That's the message of Samhain- to step forth and visit the underworld; to see its true nature, and let it change you.  Remember, the realms of gods are not removed from the dead: those who do not go to a heaven, go to a hell instead.  And in the old vision, hell wasn't about torment.  It was about rest.

The same can be said about a curse- letting our blood speak.  Looking into a person's eyes, and letting them become outwardly the beast they've been acting like... or turning them to stone.  It is the ultimate expression of honor to oneself, one's foe, and also one's ancestors.

So, why eschew casting spells of this nature?

I find, in most cases, it's a matter of submitting to something which we as witches and magicians are intended to master, rather than allowing ourselves to be enslaved. 


Fear of censure.  Fear of wrecking our lives, or the lives of others.  Fear of the very force which we cry for salvation from.

In my opinion, this is a major mistake.  After all, how many times have we heard this saying: "If you can't handle me at my worst, you certainly don't deserve my best?"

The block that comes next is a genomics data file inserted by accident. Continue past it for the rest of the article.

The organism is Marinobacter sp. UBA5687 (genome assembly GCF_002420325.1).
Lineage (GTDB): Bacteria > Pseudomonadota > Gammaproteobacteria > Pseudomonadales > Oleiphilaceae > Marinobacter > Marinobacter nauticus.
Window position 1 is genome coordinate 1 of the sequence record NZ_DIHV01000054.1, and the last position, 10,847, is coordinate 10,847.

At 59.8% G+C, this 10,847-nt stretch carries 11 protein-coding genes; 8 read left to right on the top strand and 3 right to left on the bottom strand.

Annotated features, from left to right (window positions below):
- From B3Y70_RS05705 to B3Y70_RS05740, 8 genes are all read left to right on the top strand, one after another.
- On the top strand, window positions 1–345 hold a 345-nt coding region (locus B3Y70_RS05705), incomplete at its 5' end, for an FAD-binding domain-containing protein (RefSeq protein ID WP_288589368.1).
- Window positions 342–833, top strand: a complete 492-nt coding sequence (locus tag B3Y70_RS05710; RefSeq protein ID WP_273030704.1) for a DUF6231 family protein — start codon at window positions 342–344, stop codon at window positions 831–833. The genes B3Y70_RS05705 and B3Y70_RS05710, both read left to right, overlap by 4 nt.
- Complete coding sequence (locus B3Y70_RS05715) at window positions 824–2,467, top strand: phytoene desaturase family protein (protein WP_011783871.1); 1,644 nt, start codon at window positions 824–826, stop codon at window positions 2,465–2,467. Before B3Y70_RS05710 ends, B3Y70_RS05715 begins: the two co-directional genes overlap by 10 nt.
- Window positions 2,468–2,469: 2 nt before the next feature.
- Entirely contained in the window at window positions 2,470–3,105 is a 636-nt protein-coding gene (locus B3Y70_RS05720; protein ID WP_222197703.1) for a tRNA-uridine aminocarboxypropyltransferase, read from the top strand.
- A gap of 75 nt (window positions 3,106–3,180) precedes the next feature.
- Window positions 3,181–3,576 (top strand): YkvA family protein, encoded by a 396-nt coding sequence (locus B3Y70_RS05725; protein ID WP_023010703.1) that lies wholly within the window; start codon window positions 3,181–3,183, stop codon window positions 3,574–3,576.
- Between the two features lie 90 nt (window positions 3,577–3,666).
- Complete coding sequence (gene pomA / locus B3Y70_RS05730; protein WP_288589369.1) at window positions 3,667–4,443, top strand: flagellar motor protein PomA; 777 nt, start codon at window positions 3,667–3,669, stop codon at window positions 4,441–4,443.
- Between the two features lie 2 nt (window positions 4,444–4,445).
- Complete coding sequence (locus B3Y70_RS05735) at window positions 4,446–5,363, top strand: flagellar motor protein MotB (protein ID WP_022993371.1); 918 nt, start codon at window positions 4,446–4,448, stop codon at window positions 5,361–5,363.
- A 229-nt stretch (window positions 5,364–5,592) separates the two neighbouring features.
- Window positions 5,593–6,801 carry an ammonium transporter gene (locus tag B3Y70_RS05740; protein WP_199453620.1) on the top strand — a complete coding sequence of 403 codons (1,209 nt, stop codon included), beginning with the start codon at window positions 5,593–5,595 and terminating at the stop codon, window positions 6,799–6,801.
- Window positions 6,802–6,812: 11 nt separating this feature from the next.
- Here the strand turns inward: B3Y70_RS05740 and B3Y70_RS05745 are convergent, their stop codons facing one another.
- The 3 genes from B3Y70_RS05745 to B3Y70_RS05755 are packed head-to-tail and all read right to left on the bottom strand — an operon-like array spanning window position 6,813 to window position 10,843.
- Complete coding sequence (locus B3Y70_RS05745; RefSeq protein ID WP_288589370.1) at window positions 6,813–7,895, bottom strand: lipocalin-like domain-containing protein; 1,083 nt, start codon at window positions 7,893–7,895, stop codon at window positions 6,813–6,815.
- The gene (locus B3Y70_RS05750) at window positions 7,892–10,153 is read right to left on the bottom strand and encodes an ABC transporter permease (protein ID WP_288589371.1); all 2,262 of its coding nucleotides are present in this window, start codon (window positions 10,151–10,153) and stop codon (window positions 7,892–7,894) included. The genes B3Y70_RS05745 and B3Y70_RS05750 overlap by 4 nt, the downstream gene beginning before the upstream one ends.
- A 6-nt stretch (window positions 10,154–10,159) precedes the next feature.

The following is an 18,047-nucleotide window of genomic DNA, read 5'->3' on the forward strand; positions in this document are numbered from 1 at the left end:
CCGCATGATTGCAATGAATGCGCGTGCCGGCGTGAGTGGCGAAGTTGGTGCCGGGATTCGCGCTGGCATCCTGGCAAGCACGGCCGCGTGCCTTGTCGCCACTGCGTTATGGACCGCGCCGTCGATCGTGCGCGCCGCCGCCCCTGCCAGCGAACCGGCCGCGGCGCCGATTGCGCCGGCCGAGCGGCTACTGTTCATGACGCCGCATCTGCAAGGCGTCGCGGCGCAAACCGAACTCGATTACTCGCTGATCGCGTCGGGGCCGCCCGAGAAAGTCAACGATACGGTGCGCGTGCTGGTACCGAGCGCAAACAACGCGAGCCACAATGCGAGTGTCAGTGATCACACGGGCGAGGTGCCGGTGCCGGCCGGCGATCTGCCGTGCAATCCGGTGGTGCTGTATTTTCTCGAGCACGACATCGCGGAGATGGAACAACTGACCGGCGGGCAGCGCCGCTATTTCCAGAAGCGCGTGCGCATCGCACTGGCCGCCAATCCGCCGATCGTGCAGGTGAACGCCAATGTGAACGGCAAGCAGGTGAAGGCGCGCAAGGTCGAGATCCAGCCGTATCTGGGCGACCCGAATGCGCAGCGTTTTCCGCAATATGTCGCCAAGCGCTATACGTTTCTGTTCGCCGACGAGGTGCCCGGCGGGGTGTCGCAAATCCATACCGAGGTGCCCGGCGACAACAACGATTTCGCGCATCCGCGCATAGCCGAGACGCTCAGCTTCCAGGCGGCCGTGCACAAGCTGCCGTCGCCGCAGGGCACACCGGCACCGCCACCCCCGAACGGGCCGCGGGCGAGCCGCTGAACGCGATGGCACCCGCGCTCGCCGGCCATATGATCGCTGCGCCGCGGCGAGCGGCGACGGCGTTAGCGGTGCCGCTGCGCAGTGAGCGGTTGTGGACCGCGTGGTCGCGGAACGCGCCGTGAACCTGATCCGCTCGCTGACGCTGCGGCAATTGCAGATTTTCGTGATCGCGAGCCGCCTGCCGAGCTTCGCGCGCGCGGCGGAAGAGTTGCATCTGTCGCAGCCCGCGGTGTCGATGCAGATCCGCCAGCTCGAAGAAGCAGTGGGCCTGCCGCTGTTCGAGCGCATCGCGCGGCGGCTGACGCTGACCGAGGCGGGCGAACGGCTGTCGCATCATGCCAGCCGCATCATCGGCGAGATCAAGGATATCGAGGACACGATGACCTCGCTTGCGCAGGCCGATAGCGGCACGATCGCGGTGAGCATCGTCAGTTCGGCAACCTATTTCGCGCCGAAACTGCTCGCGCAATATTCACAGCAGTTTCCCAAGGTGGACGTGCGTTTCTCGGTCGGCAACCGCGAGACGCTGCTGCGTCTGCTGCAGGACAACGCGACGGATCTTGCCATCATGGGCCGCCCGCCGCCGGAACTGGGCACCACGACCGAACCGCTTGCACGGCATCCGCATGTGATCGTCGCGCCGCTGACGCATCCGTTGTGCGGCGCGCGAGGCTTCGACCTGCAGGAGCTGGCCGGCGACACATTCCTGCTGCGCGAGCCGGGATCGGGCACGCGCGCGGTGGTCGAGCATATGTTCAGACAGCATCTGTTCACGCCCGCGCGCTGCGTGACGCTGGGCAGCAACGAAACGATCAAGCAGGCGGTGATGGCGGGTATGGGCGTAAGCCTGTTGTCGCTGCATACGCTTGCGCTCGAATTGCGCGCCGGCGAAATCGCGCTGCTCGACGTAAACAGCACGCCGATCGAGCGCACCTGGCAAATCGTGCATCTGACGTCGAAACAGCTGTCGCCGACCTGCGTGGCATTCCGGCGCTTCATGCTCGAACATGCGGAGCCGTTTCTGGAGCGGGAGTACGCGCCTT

If you can't look into the baleful gaze of the basilisk, then you sure shouldn't be treating it like a pet.

I challenge all of you, and encourage all of you, during this Hallows season: look into the dark.  Gaze into it, and open yourself to it.  After all, it's not as if you'll lose the light by doing so.  We witches carry a torch handy any time we go into the dark.  We carry our light with us.

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S. Rune Emerson has been practicing witchcraft and sorcery since the early 90's, and has been teaching since 2004. He is the founder of the Risting Tradition of American Witchcraft, which is a large title for a small local tradition based in Northern Nevada. He also heads a coven tradition called the Cabal of Nocturne, and works as a diviner at Pathways Spirit, a metaphysical shop in Reno. He likes to describe his life as "extraordinarily simple." He is fond of observing that magic as a profession is the somewhat honest alternative to those of the same mindset as criminals- smart, lazy, and prone towards thinking outside the box, often in areas of questionable morality. He believes in a strong standard of accountability in magical practice, and has very strict ethics. He's also very opinionated about nearly everything.


  • ursula
    ursula Friday, 01 November 2013

    Very well said and well written. I love the perspective as a whole and especially the analogy of Ereshkigal's hook.... this whole sentence, really: "It is the hook of Ereshkigal, the tomb of Osiris, the hounds of the Morrigan, and the flames of Hekate's torch." Perfect.

    Great article. Thank you.